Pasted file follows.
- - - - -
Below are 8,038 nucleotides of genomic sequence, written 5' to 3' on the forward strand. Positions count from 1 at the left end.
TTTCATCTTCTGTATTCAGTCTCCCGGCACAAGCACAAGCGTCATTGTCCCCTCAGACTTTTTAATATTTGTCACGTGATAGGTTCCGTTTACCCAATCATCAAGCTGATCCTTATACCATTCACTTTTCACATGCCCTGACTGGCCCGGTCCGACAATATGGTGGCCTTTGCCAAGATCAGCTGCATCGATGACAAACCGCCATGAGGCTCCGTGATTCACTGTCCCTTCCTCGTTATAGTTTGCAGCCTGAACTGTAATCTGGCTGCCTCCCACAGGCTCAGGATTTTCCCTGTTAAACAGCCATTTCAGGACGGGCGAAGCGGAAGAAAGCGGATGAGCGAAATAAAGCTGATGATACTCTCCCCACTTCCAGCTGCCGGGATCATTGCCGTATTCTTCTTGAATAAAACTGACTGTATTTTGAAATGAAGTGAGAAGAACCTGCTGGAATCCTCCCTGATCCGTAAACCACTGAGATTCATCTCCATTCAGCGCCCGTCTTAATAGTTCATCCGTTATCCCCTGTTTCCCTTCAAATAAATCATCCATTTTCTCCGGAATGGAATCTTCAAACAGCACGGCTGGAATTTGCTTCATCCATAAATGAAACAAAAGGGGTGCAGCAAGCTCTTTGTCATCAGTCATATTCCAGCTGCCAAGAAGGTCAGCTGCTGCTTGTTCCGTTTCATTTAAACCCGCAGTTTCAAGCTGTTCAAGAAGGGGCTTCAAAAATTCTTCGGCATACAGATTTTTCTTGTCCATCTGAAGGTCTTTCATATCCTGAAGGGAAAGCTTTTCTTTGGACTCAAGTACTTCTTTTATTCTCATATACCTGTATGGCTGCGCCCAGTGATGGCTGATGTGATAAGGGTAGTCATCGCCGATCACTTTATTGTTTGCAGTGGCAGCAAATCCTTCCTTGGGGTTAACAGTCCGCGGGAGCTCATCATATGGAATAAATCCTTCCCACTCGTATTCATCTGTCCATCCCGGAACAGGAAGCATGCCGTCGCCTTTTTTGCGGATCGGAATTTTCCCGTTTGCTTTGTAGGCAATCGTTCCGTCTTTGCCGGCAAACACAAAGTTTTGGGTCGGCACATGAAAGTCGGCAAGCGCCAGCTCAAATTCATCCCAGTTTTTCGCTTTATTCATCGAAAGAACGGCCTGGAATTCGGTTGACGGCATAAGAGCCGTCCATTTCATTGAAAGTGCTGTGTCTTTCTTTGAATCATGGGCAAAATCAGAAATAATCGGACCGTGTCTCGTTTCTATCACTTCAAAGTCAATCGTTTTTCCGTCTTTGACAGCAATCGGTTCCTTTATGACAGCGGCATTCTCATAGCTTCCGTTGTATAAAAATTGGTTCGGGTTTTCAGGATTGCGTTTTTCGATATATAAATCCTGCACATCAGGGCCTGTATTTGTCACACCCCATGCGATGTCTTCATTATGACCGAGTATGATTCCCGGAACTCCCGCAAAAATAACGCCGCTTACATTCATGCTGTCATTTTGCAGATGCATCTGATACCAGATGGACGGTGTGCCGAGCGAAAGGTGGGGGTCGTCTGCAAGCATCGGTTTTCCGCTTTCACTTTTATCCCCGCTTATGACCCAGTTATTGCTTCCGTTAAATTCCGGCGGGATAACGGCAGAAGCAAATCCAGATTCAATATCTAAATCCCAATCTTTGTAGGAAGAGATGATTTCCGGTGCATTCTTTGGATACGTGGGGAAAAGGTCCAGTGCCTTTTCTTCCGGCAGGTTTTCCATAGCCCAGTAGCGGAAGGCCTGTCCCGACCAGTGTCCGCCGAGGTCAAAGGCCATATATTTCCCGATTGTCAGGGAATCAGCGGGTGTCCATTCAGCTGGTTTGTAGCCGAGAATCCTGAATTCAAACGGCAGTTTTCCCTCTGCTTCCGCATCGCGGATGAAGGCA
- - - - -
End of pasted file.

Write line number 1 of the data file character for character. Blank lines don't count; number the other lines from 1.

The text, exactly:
Below are 8,038 nucleotides of genomic sequence, written 5' to 3' on the forward strand. Positions count from 1 at the left end.